Maybe not CEQA but this is related
Last week the California Supreme Court agreed to hear a case that could determine whether the right to vote on local taxes, which is constitutionally guaranteed by both Propositions 13 and 218, will cease to exist.
The case, California Cannabis Coalition v. City of Upland, at first glance seems limited to a narrow technical question: When a local initiative seeks to impose a new tax, does the issue need to be put to the voters at the next general election or can the proponents, relying on other laws, force a special election? But in answering that question, the lower court ruled that taxes proposed by initiative are exempt from the taxpayer protections contained in the state constitution, such as the provision dictating the timing of the election.
The Howard Jarvis Taxpayers Association (HJTA), which filed the petition seeking Supreme Court review, was alarmed because the constitution’s taxpayer protections include the right to vote on taxes. If local initiatives are exempt from those protections, then public agencies could easily deny taxpayers their right to vote on taxes by colluding with outside interests to propose taxes in the form of an initiative, then adopting the initiative without an election.
The import of the case was not lost on those who dislike Proposition 13’s requirement that local special taxes – those imposed for specific purposes – receive a two-thirds vote of the local electorate. For example, backers of a tax to subsidize a new sports arena in San Diego were hoping that the lower court ruling would allow them to impose a special tax with only a simple majority vote…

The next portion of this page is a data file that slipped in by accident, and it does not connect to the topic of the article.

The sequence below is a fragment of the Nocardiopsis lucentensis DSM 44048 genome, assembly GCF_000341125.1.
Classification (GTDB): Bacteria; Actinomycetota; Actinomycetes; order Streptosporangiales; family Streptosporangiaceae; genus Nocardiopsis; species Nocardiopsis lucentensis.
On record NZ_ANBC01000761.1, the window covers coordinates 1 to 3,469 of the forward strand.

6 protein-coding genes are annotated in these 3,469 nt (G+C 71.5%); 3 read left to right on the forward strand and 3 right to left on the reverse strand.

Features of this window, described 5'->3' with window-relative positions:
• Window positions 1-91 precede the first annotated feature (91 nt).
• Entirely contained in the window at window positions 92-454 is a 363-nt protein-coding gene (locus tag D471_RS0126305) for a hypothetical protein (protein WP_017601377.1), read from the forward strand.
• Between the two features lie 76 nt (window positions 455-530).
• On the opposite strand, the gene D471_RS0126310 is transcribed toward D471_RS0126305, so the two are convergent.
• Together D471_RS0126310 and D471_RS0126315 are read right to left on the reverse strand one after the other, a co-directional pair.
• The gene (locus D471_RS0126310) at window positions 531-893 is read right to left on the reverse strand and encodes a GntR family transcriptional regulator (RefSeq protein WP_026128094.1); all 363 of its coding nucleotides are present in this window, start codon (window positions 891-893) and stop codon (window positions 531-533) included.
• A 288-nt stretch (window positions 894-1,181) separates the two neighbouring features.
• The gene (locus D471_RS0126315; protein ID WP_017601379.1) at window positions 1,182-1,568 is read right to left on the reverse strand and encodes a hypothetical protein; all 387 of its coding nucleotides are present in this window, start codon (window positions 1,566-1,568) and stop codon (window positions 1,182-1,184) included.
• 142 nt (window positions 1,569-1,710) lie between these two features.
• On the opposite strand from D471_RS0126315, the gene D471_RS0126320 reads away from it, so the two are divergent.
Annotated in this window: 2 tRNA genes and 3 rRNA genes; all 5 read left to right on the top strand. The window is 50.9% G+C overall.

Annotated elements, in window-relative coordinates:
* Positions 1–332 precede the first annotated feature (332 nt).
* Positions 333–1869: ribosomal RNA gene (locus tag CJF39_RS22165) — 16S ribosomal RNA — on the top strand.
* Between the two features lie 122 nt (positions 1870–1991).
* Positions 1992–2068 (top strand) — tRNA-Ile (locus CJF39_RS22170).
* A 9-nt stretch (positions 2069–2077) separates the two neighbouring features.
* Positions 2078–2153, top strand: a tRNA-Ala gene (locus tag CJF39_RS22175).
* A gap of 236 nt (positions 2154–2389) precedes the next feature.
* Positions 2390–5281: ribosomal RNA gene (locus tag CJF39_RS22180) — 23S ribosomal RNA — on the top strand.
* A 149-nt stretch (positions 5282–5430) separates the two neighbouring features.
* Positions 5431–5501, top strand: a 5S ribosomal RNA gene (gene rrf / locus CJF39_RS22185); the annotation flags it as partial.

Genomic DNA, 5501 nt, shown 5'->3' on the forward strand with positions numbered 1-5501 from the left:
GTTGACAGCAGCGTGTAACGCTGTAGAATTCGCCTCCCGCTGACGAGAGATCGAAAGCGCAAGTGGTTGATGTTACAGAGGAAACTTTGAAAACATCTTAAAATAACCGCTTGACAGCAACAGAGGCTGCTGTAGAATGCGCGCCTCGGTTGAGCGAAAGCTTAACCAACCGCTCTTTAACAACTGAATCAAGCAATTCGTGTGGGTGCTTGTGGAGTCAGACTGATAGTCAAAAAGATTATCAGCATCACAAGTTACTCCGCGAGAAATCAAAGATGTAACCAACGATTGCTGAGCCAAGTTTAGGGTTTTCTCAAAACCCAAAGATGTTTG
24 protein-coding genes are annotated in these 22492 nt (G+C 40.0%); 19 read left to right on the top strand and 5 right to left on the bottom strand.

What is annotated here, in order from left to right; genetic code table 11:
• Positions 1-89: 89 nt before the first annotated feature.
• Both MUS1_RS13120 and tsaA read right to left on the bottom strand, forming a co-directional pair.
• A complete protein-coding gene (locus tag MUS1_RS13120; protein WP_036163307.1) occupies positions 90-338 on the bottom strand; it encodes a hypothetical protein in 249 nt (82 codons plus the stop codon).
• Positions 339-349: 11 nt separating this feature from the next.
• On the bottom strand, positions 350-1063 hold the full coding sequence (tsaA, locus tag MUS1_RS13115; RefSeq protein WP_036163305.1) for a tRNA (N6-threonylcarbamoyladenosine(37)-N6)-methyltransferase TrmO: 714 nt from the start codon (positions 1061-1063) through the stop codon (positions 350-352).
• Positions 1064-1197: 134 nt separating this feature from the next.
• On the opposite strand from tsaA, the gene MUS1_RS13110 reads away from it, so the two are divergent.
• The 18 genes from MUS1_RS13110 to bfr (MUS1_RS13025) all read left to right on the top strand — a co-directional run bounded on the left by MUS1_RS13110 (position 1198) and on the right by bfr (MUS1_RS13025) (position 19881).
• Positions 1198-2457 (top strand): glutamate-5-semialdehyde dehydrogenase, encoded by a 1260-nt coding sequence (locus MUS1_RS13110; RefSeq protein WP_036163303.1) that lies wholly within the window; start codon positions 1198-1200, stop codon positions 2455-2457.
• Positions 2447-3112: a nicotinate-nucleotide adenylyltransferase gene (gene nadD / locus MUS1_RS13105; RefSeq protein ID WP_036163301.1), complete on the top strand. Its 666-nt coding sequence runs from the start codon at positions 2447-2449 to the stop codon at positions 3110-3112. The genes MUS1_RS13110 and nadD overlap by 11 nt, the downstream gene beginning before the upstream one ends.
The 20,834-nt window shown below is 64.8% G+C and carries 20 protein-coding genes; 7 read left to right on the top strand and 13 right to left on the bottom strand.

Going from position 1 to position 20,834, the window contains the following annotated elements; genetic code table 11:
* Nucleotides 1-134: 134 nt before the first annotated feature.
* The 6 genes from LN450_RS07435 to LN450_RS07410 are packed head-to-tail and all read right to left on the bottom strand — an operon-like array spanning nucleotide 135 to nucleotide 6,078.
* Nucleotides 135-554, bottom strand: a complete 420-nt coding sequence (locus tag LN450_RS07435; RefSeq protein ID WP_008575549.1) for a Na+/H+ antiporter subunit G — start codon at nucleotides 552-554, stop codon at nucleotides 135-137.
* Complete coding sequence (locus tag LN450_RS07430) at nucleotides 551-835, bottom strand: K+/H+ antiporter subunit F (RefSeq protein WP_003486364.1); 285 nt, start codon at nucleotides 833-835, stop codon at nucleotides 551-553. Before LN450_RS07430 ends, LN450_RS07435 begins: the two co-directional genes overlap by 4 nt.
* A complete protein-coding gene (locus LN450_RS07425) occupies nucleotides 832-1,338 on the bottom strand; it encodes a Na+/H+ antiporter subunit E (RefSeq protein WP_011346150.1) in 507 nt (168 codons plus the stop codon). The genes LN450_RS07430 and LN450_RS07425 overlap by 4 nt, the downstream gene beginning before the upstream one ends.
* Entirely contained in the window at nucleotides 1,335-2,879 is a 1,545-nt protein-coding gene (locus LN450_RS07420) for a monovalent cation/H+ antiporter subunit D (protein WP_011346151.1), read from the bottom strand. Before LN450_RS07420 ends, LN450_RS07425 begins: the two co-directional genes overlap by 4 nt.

Taxpayers of all stripes and interests will be watching this case very closely. California is already a hostile place for taxpayers so losing the right to vote on local taxes would simply be adding to the pain… (more)
The bottom line is the tax-and-spend folks are not happy with Proposition 13 or Proposition 218 (which closed gaps on Prop 13), and activist judges like to knock down “misguided” voters’ wishes. So, the 4th District Court of Appeals said that Proposition 218 does not apply to voter initiatives; it applies only to government-originated initiatives.
Say I am the Restoration Authority and want a $500 parcel tax. I team up with the Bay Area Council, the BAC pays a gazillion signature gatherers, and places a voter initiative on the ballot at a special election timed so there is very little voter turnout and special-interest activists can vote my measure in with 50+1% of the yes vote.
So the HJTA, said “What!? Not so fast!” and took the case to the CA Supreme Court.
The 4th District Court ruling is bizarre, and if allowed to stand it would eliminate the intent of Proposition 218. Any proponent, including governing bodies, could team up with powerful special interest lobbies to pass a tax via an initiative. We recommend that voters who wish to retain their power to decide how and by whom they will be taxed support the efforts of the organizations working to overturn this 4th District Court ruling.